But of course, we keep at it, this routine: sometimes infinitesimal in what changed within a given day, sometimes going on random shenanigans just to shake off those emotional cobwebs that drudgery tends to leave to gather dust over several weeks. A movie there, a buffet there, retail therapy, therapy sessions, baking a batch for spreading joy and shaking off others’ cobwebs.

And (perhaps the most importantly), we grow. I’ve always had this notion that I never wanted someone which my world would turn around, a sun in the system; rather, I wanted someone who would sit with me and watch the world turn, a fellow planet. Circumstances have forced us apart, but I feel like the fortunate consequence of all this is all the space we have: to pull our own moons together, to orbit along our paths of least resistance. Progress, while a straight line, isn’t prevented from also having its cycles anyway.

And maybe, just maybe, we’ll grow so big that not even this distance will keep us apart. Or at least, we’ll have grown enough (and this I see whenever we have our precious alignments) to make gravity pull us towards each other, eudaimonae who are whole apart but fuller than whole together, rather than incomplete when apart and wholly dependent on the other’s light just for life to exist on their skin.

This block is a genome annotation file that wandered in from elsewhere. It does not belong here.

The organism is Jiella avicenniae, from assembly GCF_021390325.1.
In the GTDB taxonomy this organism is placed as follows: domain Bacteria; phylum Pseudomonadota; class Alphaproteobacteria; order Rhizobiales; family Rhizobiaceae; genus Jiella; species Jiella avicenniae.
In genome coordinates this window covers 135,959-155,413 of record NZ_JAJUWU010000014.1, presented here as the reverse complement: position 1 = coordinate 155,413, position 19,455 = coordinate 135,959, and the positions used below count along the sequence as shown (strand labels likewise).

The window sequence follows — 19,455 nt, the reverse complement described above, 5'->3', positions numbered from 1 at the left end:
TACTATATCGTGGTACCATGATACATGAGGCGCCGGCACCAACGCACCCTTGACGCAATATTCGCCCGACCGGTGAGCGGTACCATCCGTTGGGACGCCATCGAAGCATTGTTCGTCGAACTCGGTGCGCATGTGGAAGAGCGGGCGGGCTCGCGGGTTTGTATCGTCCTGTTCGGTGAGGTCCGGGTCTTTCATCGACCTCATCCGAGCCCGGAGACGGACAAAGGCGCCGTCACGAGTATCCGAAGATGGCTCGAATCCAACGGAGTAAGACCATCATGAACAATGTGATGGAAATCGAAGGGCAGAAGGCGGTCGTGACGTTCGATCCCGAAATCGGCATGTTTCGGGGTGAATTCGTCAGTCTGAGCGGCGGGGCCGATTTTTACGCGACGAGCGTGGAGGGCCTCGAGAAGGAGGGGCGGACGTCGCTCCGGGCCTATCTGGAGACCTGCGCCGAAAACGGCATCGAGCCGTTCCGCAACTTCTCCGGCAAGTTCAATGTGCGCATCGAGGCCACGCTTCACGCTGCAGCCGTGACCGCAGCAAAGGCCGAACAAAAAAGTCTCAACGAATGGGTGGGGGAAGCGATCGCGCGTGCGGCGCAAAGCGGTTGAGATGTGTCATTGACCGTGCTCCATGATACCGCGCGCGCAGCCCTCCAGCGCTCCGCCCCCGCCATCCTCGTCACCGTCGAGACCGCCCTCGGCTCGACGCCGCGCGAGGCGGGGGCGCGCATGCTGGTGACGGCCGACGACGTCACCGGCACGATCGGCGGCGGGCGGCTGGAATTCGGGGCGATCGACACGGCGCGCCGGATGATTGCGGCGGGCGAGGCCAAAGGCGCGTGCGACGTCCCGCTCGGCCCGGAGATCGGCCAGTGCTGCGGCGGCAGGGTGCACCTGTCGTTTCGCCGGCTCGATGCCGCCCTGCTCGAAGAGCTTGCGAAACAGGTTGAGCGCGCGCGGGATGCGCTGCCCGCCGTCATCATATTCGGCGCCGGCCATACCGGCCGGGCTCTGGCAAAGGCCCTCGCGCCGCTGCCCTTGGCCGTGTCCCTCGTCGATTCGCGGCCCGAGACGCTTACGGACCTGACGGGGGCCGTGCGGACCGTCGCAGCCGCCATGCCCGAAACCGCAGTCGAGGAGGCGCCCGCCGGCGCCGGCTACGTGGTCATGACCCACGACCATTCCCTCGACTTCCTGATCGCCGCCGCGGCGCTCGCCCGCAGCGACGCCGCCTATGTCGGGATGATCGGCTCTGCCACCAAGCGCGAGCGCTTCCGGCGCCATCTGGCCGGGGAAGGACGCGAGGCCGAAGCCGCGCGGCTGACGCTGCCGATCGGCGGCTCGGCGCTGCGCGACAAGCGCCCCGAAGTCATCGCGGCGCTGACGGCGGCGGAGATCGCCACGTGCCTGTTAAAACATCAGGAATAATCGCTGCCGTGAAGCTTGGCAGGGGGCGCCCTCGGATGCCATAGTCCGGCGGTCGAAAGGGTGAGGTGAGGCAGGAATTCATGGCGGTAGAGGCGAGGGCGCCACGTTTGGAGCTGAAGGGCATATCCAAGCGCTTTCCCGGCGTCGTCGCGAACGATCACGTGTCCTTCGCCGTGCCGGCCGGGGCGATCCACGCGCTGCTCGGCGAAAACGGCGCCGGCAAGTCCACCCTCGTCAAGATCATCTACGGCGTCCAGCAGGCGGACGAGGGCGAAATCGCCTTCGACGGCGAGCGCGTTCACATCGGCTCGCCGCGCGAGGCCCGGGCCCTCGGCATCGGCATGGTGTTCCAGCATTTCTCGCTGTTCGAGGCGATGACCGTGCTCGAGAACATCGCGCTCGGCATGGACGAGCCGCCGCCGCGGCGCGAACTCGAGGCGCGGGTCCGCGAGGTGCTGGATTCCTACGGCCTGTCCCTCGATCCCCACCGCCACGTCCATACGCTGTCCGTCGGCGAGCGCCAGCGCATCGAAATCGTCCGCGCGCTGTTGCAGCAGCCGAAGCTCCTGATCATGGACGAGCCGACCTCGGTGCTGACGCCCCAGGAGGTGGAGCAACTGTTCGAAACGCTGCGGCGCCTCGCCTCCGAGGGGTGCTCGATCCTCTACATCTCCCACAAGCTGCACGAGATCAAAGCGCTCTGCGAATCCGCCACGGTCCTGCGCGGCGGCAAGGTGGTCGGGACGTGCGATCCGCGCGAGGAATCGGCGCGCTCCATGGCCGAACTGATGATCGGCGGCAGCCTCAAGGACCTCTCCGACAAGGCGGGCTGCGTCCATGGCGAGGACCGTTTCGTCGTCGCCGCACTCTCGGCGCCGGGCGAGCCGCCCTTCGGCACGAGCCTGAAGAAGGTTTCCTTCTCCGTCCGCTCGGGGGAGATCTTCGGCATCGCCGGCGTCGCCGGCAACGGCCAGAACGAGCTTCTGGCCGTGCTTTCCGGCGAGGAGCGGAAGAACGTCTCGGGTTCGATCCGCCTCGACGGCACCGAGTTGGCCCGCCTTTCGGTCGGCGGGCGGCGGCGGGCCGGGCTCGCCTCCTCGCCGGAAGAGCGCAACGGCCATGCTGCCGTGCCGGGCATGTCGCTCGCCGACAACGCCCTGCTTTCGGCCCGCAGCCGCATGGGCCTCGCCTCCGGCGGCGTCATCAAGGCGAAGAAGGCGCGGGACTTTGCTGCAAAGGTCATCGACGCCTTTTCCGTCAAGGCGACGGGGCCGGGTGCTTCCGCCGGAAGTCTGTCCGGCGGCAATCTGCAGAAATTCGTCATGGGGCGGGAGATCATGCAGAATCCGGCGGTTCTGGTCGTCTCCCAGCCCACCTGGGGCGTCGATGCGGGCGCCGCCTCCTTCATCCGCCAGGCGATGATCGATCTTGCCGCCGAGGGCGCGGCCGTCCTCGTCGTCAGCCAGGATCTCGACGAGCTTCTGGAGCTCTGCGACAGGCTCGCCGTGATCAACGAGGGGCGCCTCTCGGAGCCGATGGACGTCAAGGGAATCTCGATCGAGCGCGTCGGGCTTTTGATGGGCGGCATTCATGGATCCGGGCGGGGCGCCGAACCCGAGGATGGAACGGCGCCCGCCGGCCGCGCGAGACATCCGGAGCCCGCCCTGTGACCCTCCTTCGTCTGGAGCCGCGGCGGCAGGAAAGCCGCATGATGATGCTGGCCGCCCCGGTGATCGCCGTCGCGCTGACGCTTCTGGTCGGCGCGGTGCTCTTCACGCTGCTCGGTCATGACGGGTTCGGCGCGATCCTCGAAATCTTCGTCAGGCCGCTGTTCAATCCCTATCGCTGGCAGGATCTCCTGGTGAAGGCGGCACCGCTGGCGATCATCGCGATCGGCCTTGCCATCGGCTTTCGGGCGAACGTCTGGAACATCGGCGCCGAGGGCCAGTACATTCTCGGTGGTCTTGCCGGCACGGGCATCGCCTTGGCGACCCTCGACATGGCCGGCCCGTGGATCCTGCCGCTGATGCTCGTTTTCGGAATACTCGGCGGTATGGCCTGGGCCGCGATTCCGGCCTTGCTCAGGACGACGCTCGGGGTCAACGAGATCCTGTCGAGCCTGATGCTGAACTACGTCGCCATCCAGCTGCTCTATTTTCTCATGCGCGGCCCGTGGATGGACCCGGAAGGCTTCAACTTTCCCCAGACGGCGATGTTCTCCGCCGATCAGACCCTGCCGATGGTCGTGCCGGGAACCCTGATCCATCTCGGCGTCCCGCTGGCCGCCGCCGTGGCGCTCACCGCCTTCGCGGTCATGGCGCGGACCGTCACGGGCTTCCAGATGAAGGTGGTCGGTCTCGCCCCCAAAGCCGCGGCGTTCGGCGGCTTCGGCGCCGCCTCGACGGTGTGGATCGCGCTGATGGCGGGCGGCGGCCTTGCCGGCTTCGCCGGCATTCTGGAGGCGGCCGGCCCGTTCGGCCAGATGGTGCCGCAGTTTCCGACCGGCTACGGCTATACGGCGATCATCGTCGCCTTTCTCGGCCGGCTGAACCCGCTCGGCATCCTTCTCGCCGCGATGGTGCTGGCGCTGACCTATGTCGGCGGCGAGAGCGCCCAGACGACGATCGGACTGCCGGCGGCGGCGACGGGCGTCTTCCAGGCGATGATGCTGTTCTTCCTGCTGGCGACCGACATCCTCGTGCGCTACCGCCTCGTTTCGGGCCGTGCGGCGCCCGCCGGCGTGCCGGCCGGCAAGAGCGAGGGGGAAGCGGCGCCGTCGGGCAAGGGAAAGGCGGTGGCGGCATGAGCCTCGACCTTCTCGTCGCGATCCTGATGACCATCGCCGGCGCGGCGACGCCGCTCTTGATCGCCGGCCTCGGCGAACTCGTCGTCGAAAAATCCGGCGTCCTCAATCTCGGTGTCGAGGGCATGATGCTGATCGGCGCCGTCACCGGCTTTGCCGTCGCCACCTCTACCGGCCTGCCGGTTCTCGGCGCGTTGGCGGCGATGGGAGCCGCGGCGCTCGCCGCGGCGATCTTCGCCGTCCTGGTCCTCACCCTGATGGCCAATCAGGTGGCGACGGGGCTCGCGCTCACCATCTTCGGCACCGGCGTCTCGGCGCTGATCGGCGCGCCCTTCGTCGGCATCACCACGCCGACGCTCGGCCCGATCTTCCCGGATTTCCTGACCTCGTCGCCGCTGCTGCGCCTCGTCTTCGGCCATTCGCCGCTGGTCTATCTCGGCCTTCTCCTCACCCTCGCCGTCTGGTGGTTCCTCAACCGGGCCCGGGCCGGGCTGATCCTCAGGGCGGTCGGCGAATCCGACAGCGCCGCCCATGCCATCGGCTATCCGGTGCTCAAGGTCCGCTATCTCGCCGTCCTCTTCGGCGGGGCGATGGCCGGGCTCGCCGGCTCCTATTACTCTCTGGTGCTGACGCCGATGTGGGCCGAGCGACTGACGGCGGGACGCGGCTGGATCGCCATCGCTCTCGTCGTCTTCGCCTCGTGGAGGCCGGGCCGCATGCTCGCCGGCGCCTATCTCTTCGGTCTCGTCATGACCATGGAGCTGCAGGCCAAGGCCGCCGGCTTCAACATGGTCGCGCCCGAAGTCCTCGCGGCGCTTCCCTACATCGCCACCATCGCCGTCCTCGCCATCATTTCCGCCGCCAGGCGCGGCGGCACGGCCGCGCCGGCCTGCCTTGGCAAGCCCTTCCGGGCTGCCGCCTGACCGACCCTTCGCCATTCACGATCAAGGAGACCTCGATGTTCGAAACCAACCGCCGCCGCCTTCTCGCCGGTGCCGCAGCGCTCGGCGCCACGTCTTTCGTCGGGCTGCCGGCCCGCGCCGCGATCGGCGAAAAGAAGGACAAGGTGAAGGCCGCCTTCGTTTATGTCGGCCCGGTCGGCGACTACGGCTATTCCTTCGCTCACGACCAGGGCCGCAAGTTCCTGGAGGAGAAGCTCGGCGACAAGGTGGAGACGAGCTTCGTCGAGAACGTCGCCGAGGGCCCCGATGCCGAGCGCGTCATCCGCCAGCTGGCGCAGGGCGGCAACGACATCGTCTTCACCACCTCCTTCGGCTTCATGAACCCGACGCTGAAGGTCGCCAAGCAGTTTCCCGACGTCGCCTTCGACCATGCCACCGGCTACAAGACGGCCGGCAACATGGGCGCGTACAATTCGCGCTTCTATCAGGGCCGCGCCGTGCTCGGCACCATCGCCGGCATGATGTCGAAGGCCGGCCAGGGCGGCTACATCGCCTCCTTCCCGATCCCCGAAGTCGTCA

Until then, let’s keep growing, but work off the carbs and sugar every once in a while.

I love you, dear. Happy Birthday.

black vest

I wear a black vest
You can’t see, but it’s there
It’s got weight on the chest
But its shoulders are bare

It’s odd that it’s heavy
Though there’s nothing inside
Just a spot where little
Dark things like to hide

Even when I feel light
It’s always around
Waiting, just waiting
To drag my chest down

When those times, they come
Things get really rough
I stay in bed all day
‘Cause I can’t get up

The dark things pile on
Like used, dirty clothes
It gets hard to breathe
Under such a big load

Sometimes it’s so heavy
That I want nothing more
Than to fall, feel weightless
From a thirty-ninth floor